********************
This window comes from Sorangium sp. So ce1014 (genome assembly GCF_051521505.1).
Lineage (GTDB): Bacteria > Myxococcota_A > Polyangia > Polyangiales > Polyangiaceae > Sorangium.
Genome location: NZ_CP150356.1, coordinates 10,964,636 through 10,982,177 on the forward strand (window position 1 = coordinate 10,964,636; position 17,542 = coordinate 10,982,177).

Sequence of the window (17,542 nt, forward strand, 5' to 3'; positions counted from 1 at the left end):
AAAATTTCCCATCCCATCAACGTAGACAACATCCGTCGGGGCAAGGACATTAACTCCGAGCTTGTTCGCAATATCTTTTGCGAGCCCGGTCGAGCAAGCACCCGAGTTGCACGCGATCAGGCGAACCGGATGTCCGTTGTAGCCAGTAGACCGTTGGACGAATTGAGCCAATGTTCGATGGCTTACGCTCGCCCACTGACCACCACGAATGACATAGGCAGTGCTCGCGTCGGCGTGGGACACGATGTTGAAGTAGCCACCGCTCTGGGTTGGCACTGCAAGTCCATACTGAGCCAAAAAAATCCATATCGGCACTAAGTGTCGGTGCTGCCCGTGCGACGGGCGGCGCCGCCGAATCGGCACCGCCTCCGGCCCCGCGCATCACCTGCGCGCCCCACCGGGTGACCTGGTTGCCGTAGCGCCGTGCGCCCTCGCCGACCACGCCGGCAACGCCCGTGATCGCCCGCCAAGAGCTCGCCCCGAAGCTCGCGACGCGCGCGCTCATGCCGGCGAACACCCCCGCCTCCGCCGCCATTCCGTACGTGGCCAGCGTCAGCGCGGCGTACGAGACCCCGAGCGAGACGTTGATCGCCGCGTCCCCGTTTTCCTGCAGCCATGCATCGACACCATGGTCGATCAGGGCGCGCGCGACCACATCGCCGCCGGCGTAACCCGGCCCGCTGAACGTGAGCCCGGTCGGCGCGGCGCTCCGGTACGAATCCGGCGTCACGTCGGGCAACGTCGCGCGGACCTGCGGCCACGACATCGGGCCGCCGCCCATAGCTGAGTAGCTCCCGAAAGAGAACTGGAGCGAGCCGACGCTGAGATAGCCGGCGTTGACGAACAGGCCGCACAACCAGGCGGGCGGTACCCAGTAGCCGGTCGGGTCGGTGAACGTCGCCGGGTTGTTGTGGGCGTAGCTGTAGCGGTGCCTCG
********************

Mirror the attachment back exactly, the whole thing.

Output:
This window comes from Sorangium sp. So ce1014 (genome assembly GCF_051521505.1).
Lineage (GTDB): Bacteria > Myxococcota_A > Polyangia > Polyangiales > Polyangiaceae > Sorangium.
Genome location: NZ_CP150356.1, coordinates 10,964,636 through 10,982,177 on the forward strand (window position 1 = coordinate 10,964,636; position 17,542 = coordinate 10,982,177).

Sequence of the window (17,542 nt, forward strand, 5' to 3'; positions counted from 1 at the left end):
AAAATTTCCCATCCCATCAACGTAGACAACATCCGTCGGGGCAAGGACATTAACTCCGAGCTTGTTCGCAATATCTTTTGCGAGCCCGGTCGAGCAAGCACCCGAGTTGCACGCGATCAGGCGAACCGGATGTCCGTTGTAGCCAGTAGACCGTTGGACGAATTGAGCCAATGTTCGATGGCTTACGCTCGCCCACTGACCACCACGAATGACATAGGCAGTGCTCGCGTCGGCGTGGGACACGATGTTGAAGTAGCCACCGCTCTGGGTTGGCACTGCAAGTCCATACTGAGCCAAAAAAATCCATATCGGCACTAAGTGTCGGTGCTGCCCGTGCGACGGGCGGCGCCGCCGAATCGGCACCGCCTCCGGCCCCGCGCATCACCTGCGCGCCCCACCGGGTGACCTGGTTGCCGTAGCGCCGTGCGCCCTCGCCGACCACGCCGGCAACGCCCGTGATCGCCCGCCAAGAGCTCGCCCCGAAGCTCGCGACGCGCGCGCTCATGCCGGCGAACACCCCCGCCTCCGCCGCCATTCCGTACGTGGCCAGCGTCAGCGCGGCGTACGAGACCCCGAGCGAGACGTTGATCGCCGCGTCCCCGTTTTCCTGCAGCCATGCATCGACACCATGGTCGATCAGGGCGCGCGCGACCACATCGCCGCCGGCGTAACCCGGCCCGCTGAACGTGAGCCCGGTCGGCGCGGCGCTCCGGTACGAATCCGGCGTCACGTCGGGCAACGTCGCGCGGACCTGCGGCCACGACATCGGGCCGCCGCCCATAGCTGAGTAGCTCCCGAAAGAGAACTGGAGCGAGCCGACGCTGAGATAGCCGGCGTTGACGAACAGGCCGCACAACCAGGCGGGCGGTACCCAGTAGCCGGTCGGGTCGGTGAACGTCGCCGGGTTGTTGTGGGCGTAGCTGTAGCGGTGCCTCG